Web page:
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Richard Scannell

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Richard Scannell
Bishop of Omaha
ChurchRoman Catholic Church
SeeDiocese of Omaha
In office30 January 1891 –
8 January 1916
PredecessorJames O'Connor
SuccessorJeremiah James Harty
Ordination26 February 1871
Consecration30 November 1887
by Patrick Feehan
Personal details
Born(1845-05-12)12 May 1845
Died8 January 1916(1916-01-08) (aged 70)
Omaha, Nebraska, US
Previous post(s)Bishop of Concordia
EducationAll Hallows College

Richard Scannell (12 May 1845 – 8 January 1916) was an Irish-born prelate of the Roman Catholic Church. He served as bishop of the Diocese of Concordia in Kansas (1887–1891) and as bishop of the Diocese of Omaha in Nebraska (1891–1916).



Early life


Richard Scannell was born on 12 May 1845, in Cloyne, County Cork, in Ireland to Patrick and Johanna (née Collins) Scannell.[1] After completing his classical studies in a private school at Midleton, Ireland,[2] he entered All Hallows College in Dublin in 1866.

Scannell was ordained to the priesthood for the Diocese of Nashville in Tennessee, on 26 February 1871.[3] He arrived in the United States later in 1871 and was appointed as a curate at Holy Rosary Cathedral. In 1878, he became pastor of St. Columba's Parish in East Nashville.[2] He returned to the cathedral as rector in 1879.

Following the transfer of Bishop Patrick Feehan to the Archdiocese of Chicago, Scannell served as apostolic administrator for the diocese from 1880 to 1883. After a leave of absence for health reasons, he organized St. Joseph's Parish in West Nashville and built its church in 1885. In August 1886, Scannell was appointed vicar general of the diocese.[1]

Bishop of Concordia


On 9 August 1887, Scannell was appointed as the first bishop of the newly erected Diocese of Concordia by Pope Leo XIII.[3] He received his episcopal consecration on 30 November 1887, from Archbishop Feehan, with Bishops William McCloskey and Joseph Rademacher serving as co-consecrators, at St. Joseph's Church.[3]

With only 20 resident pastors and a growing Catholic population, Scannell attempted to solve the priest shortage by establishing a preparatory seminary in Belleville, Kansas, laying its cornerstone in June 1890.[1] However, due to an economic depression, the seminary was never built and left a long-lasting debt. During his three-year-long tenure, Scannell also assisted the Sisters of St. Joseph to become permanently established in the diocese, erected fifteen churches, and increased the number of diocesan priests from five to twenty-two.[1]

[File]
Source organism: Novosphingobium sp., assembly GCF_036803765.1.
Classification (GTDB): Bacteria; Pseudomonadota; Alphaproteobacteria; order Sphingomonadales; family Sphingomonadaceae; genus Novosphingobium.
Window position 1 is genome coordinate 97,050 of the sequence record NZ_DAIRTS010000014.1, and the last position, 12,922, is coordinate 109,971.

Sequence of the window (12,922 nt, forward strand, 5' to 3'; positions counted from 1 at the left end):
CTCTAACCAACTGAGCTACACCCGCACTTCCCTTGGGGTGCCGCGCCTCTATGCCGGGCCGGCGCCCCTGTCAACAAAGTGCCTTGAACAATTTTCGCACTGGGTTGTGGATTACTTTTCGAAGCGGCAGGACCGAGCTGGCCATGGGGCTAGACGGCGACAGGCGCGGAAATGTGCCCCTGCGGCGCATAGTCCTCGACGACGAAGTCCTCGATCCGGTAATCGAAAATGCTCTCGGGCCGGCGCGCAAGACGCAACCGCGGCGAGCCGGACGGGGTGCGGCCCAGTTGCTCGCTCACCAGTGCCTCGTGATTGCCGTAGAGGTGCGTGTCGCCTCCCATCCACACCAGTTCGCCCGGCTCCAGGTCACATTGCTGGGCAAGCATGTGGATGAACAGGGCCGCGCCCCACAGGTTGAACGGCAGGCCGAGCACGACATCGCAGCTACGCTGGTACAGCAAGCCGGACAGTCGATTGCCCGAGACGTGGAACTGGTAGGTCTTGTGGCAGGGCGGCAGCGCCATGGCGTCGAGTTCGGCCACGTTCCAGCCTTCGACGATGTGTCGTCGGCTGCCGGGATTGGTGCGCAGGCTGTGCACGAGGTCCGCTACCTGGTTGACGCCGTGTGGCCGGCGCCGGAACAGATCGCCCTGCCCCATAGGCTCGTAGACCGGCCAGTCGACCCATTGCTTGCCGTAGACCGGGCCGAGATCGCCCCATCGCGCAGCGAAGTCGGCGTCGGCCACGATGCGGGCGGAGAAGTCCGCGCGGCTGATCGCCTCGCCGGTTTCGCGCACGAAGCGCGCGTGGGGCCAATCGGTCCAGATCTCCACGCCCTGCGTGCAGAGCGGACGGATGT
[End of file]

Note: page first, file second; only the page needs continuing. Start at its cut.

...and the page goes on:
Bishop of Omaha


Scannell was named by Leo XIII to succeed Bishop James O'Connor as bishop of the Diocese of Omaha on 30 January 1891.[3] Under his governance, the cornerstone of St. Cecilia Cathedral was laid in 1907.[4] He also oversaw the diocese's expansion to 95 parishes, serving more than 80,000 Catholics.[4] Parochial schools and diocesan priests more than doubled in number, and increases were also made among religious.[2] Scannell erected the Creighton Memorial St. Joseph's Hospital in Omaha and St. Catherine's Hospital, and a home of the Good Shepherd. He also introduced the Third Order Regular of St. Francis, Sisters of St. Joseph, Presentation Sisters, Sisters of the Resurrection, Sisters of St. Benedict, Sisters of the Blessed Sacrament, Good Shepherd Sisters, the Dominicans, Felicians, Ursulines, and Franciscans to the diocese.[2]

Richard Scannell died on 8 January 1916, in Omaha at age 70.


  1. ^ a b c d "Bishop Richard Scannell: 1887-1898". Roman Catholic Diocese of Salina. Archived from the original on 24 May 2010.
  2. ^ a b c d "Omaha". Catholic Encyclopedia.
  3. ^ a b c d "Bishop Richard Scannell". Catholic-Hierarchy.org.[self-published source]
  4. ^ a b "Bishop Richard Scannell". Roman Catholic Archdiocese of Omaha.
Catholic Church titles
Preceded by
Bishop of Concordia
Succeeded by
Preceded by Bishop of Omaha
Succeeded by